In Africa, my nickname was Bushman, as I was willing to leave the safe zone of the fort and venture into the interior, which did not come without risks. I was born as Bosman though, in the Dutch annus horribilis of 1672 when Holland was cornered by France and England. The two regent brothers Johannes and Cornelis De Witt were blamed for this and dragged out of the Gevangenispoort, hung by their feet and flayed alive…as pale chicken breasts, they were hanging and withering in the wind, across from the houses of Government.
My mother, a scullery maid, and pregnant with me, saw it all happen, hastened home and went into early labor, breathing her last, and leaving my father a widower. And a drunk. Mother was the heart and soul of the family and with her gone, my father quit his job and drank himself to death. And so I ended up in an Utrecht orphanage. While I was learning my abc’s, the nobles replaced the regents and another William of Orange was hoisted into the saddle to run the country like it had been under his ancestors William the Silent, Maurice and Frederik Hendrik.
With it came the greed for overseas riches to feed the wars which had to be waged, as the Oranges believed that to defend ourselves at home, we needed to first be able to conquer our enemies in wars abroad. After the model of the East India Company, which had brought in great capital through the spice trade, the WIC was meant to get furs from North America, sugar from South America and gold from Western Africa, which soon turned into black gold (slaves).
Greed was good and practiced partly under the flag of God, or rather, we thought we had God on our side, for wasn’t our success a clear indication of the chosen people that we were? But the hunger of a greedy person can never be satisfied, or as my good friend Havart warned us in my first book:
[Gold] is for a wise man an insecure pawn
A wise man should never pawn his heart to gold
But live with what he has, until he’s old
It’s a sure thing (one cannot let it be)
The more gold one wants, the less one is truly free.
Havart was right, for colonies just led to greater needs and greed and when they needed workers on the plantations in the Caribbean and North and South America and the local Indians wouldn’t do as they were dying from smallpox and other diseases brought there by the white man, the gold trade changed into the slave trade: slaves, young men and women who had to be healthy and who could reproduce.
Once a slave, always a slave. A child engendered by slaves, is a slave the moment he exits the womb. We sold slaves, sent them off shore but we never realized that we were the start of enslaving entire generations and that, to me, may have been good for the colonial business and settlements but it was a law of unintended consequences that I never fully realized at the time.
Admittedly, looking back I also have to confess that when I lived in Africa as a young naïve man, I worked and lived as if in a dream; I was intoxicated by climbing the career ladder and getting distracted by pity or morality stood in the way of a solid career promotion. Plus the world of the Guianans was diametrically opposed to ours– a world where superstition was so sacred that you almost became a believer and would throw over board what you had learned in Europe.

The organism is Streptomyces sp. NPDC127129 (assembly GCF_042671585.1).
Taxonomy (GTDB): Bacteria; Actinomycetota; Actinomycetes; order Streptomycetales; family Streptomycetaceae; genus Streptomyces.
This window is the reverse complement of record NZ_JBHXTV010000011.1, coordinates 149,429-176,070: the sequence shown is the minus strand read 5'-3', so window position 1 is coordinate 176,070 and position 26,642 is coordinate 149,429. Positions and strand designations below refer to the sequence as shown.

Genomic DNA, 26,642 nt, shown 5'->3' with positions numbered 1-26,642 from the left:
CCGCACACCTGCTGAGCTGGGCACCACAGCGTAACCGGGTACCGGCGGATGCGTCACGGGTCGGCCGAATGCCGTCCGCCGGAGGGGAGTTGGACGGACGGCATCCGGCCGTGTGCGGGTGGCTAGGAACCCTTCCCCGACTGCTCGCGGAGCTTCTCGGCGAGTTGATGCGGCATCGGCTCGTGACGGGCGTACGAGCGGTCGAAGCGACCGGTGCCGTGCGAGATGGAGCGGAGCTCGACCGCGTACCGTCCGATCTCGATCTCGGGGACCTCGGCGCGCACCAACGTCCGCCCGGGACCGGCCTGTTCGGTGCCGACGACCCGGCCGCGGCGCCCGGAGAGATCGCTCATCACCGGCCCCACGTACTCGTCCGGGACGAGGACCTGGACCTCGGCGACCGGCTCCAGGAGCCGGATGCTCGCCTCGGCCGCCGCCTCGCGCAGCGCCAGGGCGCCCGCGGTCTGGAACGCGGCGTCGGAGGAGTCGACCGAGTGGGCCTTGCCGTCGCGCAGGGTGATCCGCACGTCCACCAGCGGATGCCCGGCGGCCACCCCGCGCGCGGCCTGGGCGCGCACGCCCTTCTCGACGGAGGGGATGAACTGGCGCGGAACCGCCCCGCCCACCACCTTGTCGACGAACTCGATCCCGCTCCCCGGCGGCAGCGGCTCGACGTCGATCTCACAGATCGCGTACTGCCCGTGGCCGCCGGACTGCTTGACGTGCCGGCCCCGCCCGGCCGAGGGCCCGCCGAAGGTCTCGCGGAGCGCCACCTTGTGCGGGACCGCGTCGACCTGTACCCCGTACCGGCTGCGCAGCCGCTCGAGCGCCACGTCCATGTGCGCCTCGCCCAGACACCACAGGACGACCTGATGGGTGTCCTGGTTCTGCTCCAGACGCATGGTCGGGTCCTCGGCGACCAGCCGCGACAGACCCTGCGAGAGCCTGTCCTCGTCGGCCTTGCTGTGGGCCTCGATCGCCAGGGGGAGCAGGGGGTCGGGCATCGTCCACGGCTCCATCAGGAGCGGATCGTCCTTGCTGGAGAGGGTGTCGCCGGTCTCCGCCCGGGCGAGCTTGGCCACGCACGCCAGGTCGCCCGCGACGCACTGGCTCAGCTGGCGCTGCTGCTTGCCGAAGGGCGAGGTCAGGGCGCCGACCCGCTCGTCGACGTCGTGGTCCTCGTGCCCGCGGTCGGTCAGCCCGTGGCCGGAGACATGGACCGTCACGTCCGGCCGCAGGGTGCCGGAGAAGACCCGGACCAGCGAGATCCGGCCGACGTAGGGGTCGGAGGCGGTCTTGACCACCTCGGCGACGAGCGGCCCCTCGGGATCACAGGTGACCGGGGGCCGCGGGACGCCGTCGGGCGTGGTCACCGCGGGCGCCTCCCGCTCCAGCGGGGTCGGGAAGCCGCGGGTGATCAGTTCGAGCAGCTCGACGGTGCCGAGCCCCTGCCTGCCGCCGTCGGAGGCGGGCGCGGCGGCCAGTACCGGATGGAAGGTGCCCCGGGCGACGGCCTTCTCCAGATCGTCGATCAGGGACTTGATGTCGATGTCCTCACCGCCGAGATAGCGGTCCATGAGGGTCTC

African society was our world turned upside down, and Guinean rituals and superstitions were so far removed from the rational thought, or rather radical thought from Spinoza and that Frenchman Descartes I heard people whisper about in Holland that it was in fact easier to live in a complete state of “verstandsbijstering”, or mental alienation, if not retardation. Only the unenlightened white man could trade in people, black or otherwise, and have a good night’s sleep. And it worked. While arriving as a soldier, in less than ten years, I had worked myself up to being the Chief Merchant, or Second Person on the Coast and then alas, I became soft and was forced to leave in disgrace.
After having been so many years removed from that pestilential mosquito coast, the palm wine and the emotions from yonder at the time, I now see everything in a more transparent but also more vulnerable and fragile light, which makes my story so hard to tell. Or maybe I am still torn about it all, who is to say but God almighty?
But to come back to my humble beginnings, the WIC needed people, lots of manpower to man ships and forts abroad, so when I was 16, I wanted out. Away from the drab orphanage grounds, the thin soup and moldy bread. The WIC was my ticket out: when they came calling, looking for soldiers to sail to Africa and recruiting from orphanages and prisons (yes, the dregs of the nation), I signed on. Where in Africa? I didn’t care. The sea air was to be preferred to the stale air of the sleeping quarters of the orphanage. No need to look back or be homesick: there simply wasn’t anything to look back on. I was alone in the world, without kin or friends.
It was the year 1688, shortly after William of Orange landed at Torbay, near London and proclaimed himself king; it was the first and last invasion of England since the Norman Conquest in 1066. You might declare me daft, for was this Glorious Revolution not reason enough to make me want to stay and make a career at home now that Holland’s luck had turned?
Maybe so, but the truth of the matter is that I did not begin to live, or feel life consciously until I set foot on those beaches of Western Africa. New beginnings are always better than old remainders and, well, the Old World had only deprived me. It was high time for the New World to give me something back. What that was, I did not know yet then, but now I know it gave me a taste of heaven to make earth forever look mundane, second-hand and and grey, especially in these swampy lowlands where even the sun is watery and the cold rains thin the blood and sicken the soul.